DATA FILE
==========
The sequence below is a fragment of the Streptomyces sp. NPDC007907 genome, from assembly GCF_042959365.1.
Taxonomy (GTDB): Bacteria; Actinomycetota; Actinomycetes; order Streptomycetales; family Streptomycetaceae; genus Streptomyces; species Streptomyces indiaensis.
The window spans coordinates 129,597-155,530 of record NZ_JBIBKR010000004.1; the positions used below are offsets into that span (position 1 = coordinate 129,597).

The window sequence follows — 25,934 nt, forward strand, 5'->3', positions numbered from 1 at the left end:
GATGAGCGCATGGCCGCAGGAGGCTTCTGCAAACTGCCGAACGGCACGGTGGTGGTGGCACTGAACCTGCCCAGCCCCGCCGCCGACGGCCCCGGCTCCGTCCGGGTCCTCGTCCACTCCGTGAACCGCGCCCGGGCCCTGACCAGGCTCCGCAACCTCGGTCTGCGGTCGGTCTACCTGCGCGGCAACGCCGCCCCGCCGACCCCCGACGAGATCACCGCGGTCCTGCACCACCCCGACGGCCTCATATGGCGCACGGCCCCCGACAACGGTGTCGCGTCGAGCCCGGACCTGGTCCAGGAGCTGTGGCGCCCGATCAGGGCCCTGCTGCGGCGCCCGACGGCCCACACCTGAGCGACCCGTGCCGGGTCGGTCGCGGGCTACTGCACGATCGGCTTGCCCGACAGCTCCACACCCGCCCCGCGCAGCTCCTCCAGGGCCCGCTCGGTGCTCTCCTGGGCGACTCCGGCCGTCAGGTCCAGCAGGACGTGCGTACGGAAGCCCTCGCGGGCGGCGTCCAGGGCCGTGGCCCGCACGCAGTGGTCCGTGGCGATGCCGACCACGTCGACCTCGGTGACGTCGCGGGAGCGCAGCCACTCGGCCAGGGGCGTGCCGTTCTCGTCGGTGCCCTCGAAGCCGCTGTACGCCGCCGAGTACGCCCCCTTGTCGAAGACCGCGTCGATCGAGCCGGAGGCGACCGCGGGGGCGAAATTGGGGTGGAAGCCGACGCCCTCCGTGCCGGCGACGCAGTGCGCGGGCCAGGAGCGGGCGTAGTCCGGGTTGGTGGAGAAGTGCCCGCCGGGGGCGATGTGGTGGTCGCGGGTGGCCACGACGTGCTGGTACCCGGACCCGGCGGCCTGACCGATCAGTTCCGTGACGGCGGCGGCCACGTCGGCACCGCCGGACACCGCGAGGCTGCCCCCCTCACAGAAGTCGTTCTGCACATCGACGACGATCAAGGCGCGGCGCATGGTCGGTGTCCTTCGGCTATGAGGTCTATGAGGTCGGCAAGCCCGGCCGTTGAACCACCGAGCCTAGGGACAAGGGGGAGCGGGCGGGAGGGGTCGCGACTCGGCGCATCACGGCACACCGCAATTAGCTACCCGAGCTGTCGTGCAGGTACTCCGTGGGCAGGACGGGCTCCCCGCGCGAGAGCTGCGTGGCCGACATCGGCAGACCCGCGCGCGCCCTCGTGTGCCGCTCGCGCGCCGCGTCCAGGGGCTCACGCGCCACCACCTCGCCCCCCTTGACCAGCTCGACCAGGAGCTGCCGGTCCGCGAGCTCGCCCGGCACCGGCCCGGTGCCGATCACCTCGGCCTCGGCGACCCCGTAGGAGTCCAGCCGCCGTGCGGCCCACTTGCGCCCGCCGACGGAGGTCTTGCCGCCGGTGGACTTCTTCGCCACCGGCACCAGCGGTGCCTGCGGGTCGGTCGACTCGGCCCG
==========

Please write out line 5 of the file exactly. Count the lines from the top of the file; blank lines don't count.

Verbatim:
GATGAGCGCATGGCCGCAGGAGGCTTCTGCAAACTGCCGAACGGCACGGTGGTGGTGGCACTGAACCTGCCCAGCCCCGCCGCCGACGGCCCCGGCTCCGTCCGGGTCCTCGTCCACTCCGTGAACCGCGCCCGGGCCCTGACCAGGCTCCGCAACCTCGGTCTGCGGTCGGTCTACCTGCGCGGCAACGCCGCCCCGCCGACCCCCGACGAGATCACCGCGGTCCTGCACCACCCCGACGGCCTCATATGGCGCACGGCCCCCGACAACGGTGTCGCGTCGAGCCCGGACCTGGTCCAGGAGCTGTGGCGCCCGATCAGGGCCCTGCTGCGGCGCCCGACGGCCCACACCTGAGCGACCCGTGCCGGGTCGGTCGCGGGCTACTGCACGATCGGCTTGCCCGACAGCTCCACACCCGCCCCGCGCAGCTCCTCCAGGGCCCGCTCGGTGCTCTCCTGGGCGACTCCGGCCGTCAGGTCCAGCAGGACGTGCGTACGGAAGCCCTCGCGGGCGGCGTCCAGGGCCGTGGCCCGCACGCAGTGGTCCGTGGCGATGCCGACCACGTCGACCTCGGTGACGTCGCGGGAGCGCAGCCACTCGGCCAGGGGCGTGCCGTTCTCGTCGGTGCCCTCGAAGCCGCTGTACGCCGCCGAGTACGCCCCCTTGTCGAAGACCGCGTCGATCGAGCCGGAGGCGACCGCGGGGGCGAAATTGGGGTGGAAGCCGACGCCCTCCGTGCCGGCGACGCAGTGCGCGGGCCAGGAGCGGGCGTAGTCCGGGTTGGTGGAGAAGTGCCCGCCGGGGGCGATGTGGTGGTCGCGGGTGGCCACGACGTGCTGGTACCCGGACCCGGCGGCCTGACCGATCAGTTCCGTGACGGCGGCGGCCACGTCGGCACCGCCGGACACCGCGAGGCTGCCCCCCTCACAGAAGTCGTTCTGCACATCGACGACGATCAAGGCGCGGCGCATGGTCGGTGTCCTTCGGCTATGAGGTCTATGAGGTCGGCAAGCCCGGCCGTTGAACCACCGAGCCTAGGGACAAGGGGGAGCGGGCGGGAGGGGTCGCGACTCGGCGCATCACGGCACACCGCAATTAGCTACCCGAGCTGTCGTGCAGGTACTCCGTGGGCAGGACGGGCTCCCCGCGCGAGAGCTGCGTGGCCGACATCGGCAGACCCGCGCGCGCCCTCGTGTGCCGCTCGCGCGCCGCGTCCAGGGGCTCACGCGCCACCACCTCGCCCCCCTTGACCAGCTCGACCAGGAGCTGCCGGTCCGCGAGCTCGCCCGGCACCGGCCCGGTGCCGATCACCTCGGCCTCGGCGACCCCGTAGGAGTCCAGCCGCCGTGCGGCCCACTTGCGCCCGCCGACGGAGGTCTTGCCGCCGGTGGACTTCTTCGCCACCGGCACCAGCGGTGCCTGCGGGTCGGTCGACTCGGCCCG